This is the third posting in our three-part Under the Hood series on wills. In part one we covered a checklist for wills and looked at clauses one through four; in part two we focused on real estate and bequests, exploring clauses five through eight. In this third and final post in the series, we look at the final standard clauses in a will. As a reminder, the clauses in a will may be called by different names, but it’s the content that’s important.
As an advisor, I’ve found that clients appreciate assistance in this area. And although I do not draft legal documents, I will render advice as it pertains to the client’s dispositive desires. This should add great value to the advisor-client relationship. Let’s proceed by reviewing the clauses found in a typical will.
The Clauses of a Will
As a reminder, here are the 12 clauses typically found in a will:
4) Tangible Personal Property
5) Real Estate
6) Specific Bequests of Intangibles and Cash
9) Appointment of Fiduciaries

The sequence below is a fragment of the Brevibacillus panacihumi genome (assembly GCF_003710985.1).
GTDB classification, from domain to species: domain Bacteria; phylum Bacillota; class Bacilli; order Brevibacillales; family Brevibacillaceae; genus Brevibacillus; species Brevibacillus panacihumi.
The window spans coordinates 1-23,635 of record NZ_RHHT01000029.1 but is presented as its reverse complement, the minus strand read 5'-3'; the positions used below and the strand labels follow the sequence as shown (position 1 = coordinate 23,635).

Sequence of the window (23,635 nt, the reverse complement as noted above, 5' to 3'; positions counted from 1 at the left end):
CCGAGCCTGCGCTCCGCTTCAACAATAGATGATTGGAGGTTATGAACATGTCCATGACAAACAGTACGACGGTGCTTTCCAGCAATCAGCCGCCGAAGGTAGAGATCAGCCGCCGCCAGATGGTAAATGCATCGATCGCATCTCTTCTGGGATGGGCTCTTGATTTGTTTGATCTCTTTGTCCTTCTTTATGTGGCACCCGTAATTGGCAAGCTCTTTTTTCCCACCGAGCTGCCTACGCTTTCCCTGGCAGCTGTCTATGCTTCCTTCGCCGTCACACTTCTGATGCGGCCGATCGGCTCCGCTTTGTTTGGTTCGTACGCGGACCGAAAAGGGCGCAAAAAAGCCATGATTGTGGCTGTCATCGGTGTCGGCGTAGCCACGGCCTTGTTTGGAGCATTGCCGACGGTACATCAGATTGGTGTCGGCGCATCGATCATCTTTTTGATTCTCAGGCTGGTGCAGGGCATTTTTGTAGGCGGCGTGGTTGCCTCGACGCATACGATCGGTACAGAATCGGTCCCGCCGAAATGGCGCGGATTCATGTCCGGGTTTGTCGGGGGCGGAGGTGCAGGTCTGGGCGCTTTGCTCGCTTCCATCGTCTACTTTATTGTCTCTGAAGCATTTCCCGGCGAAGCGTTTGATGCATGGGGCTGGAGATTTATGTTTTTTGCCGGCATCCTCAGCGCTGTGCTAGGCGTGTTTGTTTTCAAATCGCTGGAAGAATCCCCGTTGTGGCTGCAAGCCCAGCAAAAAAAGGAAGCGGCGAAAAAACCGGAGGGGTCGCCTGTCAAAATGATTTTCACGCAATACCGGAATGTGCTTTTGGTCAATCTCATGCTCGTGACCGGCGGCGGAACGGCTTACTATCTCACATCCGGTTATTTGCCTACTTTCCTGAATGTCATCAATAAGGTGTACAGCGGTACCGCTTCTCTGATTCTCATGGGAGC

10) Testators Signing
12) Other Clauses and Provisions
Let’s resume our series on reviewing a client’s will with clause nine.
9) Appointment of Fiduciaries Clause
Issues to check in the Appointment of Fiduciaries clause:
Has an executor been named and clearly identified?
Have successor executors been named and clearly identified?
Are all executors of legal age to serve?
Have all executors been pre-qualified to serve?
Are all executors willing and able to serve?
Are any executors entitled to receive compensation?
Are any executors required to post bond?
Are any executors likely to predecease the testator?
Does the relationship between executor and beneficiary create a potential conflict of interest?
Example: Is an executor related to a beneficiary of the will? If so, will this relationship cause the executor to favor this beneficiary?
NOTE: You can ask the same questions of a trustee.